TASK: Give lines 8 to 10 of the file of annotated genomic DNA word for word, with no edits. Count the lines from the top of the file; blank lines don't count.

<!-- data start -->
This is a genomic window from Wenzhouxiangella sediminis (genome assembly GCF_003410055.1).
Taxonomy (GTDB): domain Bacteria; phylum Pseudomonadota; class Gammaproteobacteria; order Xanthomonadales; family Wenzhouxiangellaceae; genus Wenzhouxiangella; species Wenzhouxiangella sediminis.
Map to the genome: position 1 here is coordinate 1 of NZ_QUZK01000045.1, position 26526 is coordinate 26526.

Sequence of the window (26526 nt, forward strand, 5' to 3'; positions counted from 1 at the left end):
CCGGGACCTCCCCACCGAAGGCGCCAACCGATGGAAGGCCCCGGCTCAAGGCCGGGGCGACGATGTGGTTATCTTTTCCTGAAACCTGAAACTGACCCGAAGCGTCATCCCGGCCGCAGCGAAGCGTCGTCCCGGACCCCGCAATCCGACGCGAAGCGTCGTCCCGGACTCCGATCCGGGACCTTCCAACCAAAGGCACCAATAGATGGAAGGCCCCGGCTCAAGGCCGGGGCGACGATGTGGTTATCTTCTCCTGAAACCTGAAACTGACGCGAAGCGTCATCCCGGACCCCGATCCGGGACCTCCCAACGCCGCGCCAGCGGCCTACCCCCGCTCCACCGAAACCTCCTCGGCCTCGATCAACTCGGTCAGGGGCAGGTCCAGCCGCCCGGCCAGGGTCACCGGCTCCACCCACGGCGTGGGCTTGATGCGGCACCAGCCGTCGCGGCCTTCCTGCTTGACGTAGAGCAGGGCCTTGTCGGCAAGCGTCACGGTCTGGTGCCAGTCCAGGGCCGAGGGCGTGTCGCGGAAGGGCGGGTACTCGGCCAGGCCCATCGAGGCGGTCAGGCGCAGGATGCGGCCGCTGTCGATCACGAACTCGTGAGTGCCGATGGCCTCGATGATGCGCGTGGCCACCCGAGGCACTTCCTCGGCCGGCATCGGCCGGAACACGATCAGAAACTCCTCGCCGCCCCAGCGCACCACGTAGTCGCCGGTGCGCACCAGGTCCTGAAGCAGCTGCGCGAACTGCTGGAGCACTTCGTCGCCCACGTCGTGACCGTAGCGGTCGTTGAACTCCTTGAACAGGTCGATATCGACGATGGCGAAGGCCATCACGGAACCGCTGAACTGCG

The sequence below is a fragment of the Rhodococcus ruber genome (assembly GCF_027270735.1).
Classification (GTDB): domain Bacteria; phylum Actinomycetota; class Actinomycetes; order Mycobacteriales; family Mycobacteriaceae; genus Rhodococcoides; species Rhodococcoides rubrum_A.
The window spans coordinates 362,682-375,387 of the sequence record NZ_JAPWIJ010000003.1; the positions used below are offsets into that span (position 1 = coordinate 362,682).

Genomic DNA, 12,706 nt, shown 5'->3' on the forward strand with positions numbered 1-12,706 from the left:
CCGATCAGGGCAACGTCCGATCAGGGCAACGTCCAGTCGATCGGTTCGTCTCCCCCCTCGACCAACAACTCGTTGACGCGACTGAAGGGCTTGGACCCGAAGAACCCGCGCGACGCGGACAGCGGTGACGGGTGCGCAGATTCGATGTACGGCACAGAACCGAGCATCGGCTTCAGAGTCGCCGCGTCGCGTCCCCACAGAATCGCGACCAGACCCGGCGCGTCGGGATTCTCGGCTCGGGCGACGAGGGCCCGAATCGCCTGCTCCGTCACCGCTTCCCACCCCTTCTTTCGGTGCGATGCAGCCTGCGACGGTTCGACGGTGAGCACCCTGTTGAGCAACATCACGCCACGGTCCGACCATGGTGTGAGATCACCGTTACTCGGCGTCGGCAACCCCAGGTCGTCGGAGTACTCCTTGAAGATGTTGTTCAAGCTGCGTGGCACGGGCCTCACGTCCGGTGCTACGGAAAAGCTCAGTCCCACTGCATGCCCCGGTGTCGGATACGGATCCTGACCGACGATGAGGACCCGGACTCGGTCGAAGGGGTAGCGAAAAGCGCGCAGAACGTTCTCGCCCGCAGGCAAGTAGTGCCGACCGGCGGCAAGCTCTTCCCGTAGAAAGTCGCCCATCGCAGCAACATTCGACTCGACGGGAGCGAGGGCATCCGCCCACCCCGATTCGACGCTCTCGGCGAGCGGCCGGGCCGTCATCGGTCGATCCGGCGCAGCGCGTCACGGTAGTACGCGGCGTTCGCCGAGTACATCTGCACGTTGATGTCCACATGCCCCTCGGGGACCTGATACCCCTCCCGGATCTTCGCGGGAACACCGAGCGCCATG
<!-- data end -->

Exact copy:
The window spans coordinates 362,682-375,387 of the sequence record NZ_JAPWIJ010000003.1; the positions used below are offsets into that span (position 1 = coordinate 362,682).

Genomic DNA, 12,706 nt, shown 5'->3' on the forward strand with positions numbered 1-12,706 from the left:
CCGATCAGGGCAACGTCCGATCAGGGCAACGTCCAGTCGATCGGTTCGTCTCCCCCCTCGACCAACAACTCGTTGACGCGACTGAAGGGCTTGGACCCGAAGAACCCGCGCGACGCGGACAGCGGTGACGGGTGCGCAGATTCGATGTACGGCACAGAACCGAGCATCGGCTTCAGAGTCGCCGCGTCGCGTCCCCACAGAATCGCGACCAGACCCGGCGCGTCGGGATTCTCGGCTCGGGCGACGAGGGCCCGAATCGCCTGCTCCGTCACCGCTTCCCACCCCTTCTTTCGGTGCGATGCAGCCTGCGACGGTTCGACGGTGAGCACCCTGTTGAGCAACATCACGCCACGGTCCGACCATGGTGTGAGATCACCGTTACTCGGCGTCGGCAACCCCAGGTCGTCGGAGTACTCCTTGAAGATGTTGTTCAAGCTGCGTGGCACGGGCCTCACGTCCGGTGCTACGGAAAAGCTCAGTCCCACTGCATGCCCCGGTGTCGGATACGGATCCTGACCGACGATGAGGACCCGGACTCGGTCGAAGGGGTAGCGAAAAGCGCGCAGAACGTTCTCGCCCGCAGGCAAGTAGTGCCGACCGGCGGCAAGCTCTTCCCGTAGAAAGTCGCCCATCGCAGCAACATTCGACTCGACGGGAGCGAGGGCATCCGCCCACCCCGATTCGACGCTCTCGGCGAGCGGCCGGGCCGTCATCGGTCGATCCGGCGCAGCGCGTCACGGTAGTACGCGGCGTTCGCCGAGTACATCTGCACGTTGATGTCCACATGCCCCTCGGGGACCTGATACCCCTCCCGGATCTTCGCGGGAACACCGAGCGCCATG